Meeting Mapping

A meeting mapping is a visual exercise that helps participants align on their shared ceremonies and identify waste. 

Throughout all my years involved in the Agile community, the techniques to which I gravitate have an element of visualisation.

Visualising is magic.

It is a human taking a slice of that intricate web of connections of his brain and putting it out in the open. It is powerful no matter the scenario. Doing it in “single player mode” gives you that powerful (imaginary) sidekick with whom you can discuss, criticise, and collaborate on an iteration. When it’s done in “multiplayer mode”, people can easily align and collaborate multiple people in a short interval.

Meetings: We all want less of them, but what are we doing towards that?

So, it’s not surprising that applying visualisation techniques to handle the “too many meetings” problem yields great results.

Meetings are hard to tackle because meetings is an ecosystem. For me to have a meeting I have to invite someone. Very often it is not just one person but a handful. If you try to avoid meetings and shift it all to async communication methods, you end up with a filled inbox, tons of Slack messages, WhatsApp bankruptcy.

The other part of the problem is that we are not great at facilitating meetings. Sticking to the allocated time? A thought-out agenda? Clear inputs and outputs!? Please! I’ve got a job. Actually, given the amount of time we spend in meetings, we should probably include meeting facilitation training in schools. Hell, what about a meeting permit? Tokens?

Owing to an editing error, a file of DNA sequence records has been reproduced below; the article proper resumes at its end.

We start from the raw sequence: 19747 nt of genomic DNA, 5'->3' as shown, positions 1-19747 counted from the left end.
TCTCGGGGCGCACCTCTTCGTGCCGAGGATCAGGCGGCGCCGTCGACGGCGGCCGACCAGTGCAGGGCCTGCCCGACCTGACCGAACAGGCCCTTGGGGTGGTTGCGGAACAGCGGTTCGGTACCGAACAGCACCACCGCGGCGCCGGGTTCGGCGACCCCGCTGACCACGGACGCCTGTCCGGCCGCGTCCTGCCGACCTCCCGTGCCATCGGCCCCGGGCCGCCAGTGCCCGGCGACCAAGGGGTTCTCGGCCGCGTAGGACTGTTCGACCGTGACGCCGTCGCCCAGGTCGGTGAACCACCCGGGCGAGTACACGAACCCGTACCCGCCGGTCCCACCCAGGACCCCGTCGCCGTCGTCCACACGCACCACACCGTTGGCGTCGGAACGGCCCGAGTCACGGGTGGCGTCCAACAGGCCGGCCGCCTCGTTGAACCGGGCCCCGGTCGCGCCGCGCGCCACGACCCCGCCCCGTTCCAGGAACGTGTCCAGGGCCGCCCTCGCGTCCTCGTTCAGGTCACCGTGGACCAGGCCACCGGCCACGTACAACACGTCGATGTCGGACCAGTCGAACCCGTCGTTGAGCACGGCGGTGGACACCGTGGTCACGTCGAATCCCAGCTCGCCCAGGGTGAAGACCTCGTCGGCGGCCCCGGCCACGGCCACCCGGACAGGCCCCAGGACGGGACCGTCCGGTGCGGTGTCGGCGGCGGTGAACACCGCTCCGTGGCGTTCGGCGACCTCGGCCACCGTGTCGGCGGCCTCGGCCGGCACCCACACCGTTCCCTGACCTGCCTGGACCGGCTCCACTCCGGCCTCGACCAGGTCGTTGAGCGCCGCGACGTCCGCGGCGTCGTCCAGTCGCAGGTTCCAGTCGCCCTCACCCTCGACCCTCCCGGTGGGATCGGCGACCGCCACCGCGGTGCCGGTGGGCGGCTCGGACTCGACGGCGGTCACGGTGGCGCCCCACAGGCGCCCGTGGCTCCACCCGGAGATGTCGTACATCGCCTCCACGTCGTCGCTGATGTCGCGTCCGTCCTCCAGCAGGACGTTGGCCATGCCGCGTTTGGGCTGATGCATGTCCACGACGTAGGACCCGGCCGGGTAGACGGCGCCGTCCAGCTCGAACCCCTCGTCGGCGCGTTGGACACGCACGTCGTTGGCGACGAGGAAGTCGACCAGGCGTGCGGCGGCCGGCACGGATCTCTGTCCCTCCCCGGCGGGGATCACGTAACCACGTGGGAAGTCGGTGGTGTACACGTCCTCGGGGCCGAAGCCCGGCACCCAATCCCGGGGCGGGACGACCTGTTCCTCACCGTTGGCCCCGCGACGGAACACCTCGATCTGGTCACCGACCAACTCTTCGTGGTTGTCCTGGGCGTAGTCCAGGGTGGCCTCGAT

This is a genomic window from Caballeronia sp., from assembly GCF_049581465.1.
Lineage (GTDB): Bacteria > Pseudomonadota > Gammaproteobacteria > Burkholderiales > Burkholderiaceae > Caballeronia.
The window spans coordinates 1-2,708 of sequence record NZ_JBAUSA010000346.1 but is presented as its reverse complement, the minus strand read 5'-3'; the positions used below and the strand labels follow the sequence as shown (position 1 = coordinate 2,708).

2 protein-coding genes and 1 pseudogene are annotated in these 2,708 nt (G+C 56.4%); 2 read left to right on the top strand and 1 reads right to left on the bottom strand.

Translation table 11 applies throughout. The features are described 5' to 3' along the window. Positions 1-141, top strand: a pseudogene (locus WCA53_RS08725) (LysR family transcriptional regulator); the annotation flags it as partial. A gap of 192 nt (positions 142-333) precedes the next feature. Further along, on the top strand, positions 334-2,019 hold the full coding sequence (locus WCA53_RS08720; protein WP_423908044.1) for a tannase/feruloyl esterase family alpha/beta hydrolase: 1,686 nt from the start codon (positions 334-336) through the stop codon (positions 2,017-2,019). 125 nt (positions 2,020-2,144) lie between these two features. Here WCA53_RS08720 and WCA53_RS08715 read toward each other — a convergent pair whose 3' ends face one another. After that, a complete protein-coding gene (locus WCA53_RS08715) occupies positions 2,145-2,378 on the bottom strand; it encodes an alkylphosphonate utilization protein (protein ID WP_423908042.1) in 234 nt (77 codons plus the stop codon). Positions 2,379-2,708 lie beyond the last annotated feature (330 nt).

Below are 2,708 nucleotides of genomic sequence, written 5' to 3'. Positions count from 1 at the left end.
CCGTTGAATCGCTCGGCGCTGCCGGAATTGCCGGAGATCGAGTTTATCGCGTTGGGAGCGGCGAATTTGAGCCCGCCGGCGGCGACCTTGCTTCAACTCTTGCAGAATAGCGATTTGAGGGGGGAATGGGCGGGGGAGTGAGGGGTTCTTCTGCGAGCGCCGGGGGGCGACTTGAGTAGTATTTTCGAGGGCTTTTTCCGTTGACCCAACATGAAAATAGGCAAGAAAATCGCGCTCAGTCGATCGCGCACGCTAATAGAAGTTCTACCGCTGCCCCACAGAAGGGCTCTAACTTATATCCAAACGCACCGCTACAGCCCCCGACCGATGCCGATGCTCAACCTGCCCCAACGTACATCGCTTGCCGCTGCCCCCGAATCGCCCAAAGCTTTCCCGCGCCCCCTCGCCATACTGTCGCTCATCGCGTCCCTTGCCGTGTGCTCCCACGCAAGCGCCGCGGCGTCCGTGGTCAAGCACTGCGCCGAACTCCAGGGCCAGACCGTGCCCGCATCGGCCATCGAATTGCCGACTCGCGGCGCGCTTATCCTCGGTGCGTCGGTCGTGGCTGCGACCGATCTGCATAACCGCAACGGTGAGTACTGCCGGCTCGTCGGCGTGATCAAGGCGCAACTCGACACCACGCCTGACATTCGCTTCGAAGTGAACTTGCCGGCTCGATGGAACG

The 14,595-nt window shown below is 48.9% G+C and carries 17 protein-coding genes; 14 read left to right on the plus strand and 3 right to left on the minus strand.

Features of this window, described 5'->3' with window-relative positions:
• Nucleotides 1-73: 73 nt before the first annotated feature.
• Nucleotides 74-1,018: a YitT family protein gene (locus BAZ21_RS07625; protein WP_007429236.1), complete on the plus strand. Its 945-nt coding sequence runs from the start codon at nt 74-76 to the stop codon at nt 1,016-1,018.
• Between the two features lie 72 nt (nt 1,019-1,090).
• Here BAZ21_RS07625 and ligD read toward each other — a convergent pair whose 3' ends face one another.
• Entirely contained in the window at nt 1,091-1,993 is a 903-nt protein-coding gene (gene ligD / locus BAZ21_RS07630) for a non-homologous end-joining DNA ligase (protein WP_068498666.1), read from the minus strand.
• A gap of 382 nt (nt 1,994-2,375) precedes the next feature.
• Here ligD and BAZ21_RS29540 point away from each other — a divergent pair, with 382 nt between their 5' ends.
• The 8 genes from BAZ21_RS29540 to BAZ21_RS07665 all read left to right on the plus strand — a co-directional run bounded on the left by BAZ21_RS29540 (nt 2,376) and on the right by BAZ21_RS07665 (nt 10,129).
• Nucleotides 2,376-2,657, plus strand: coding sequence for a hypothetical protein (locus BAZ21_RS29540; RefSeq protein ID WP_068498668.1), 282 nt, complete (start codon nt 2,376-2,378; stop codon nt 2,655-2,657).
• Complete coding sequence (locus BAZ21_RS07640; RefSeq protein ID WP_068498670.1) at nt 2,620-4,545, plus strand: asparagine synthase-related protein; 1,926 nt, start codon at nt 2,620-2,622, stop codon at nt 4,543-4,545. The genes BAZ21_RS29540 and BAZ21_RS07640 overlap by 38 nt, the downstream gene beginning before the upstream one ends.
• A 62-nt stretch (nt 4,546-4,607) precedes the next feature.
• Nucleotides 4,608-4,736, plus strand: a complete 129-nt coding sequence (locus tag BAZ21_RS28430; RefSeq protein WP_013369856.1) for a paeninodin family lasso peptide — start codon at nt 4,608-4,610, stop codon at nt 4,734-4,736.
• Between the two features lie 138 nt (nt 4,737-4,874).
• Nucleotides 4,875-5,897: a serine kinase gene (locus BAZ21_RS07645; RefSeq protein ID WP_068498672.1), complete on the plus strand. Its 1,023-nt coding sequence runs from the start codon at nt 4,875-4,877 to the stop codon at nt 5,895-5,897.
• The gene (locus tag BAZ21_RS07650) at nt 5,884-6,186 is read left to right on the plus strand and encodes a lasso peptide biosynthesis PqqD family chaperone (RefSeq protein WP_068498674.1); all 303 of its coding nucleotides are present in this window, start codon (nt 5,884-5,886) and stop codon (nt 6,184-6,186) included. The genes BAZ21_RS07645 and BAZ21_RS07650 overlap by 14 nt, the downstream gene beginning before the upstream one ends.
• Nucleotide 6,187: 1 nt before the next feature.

Meeting Mapping

The meeting mapping idea is a dead-simple idea that attempts to visualise the meeting ecosystem.

1. Visualize

List as many meetings as you can think of. Note down – on one meeting per card:

  • title of the meeting
  • who attends (name functions, not persons)
  • artefacts needed for input
  • which artefacts it transforms (aka output)

2. Organize

Create a space to arrange all your elements.

  • meetings on top, artefacts on the left
  • connect the meetings’s inputs and outputs

3. Prune

With this meeting map, you can now schedule a meeting with your entire team to try to identify opportunities. Interrogate each meeting to see if it deserves to exist. Which meeting:

  • the output is not clear?
  • no artefacts are transformed (aka pre-meetings for another meeting)?
  • could be combined with another one?


We created a template in Miro board for you to use:

Meeting Mapping

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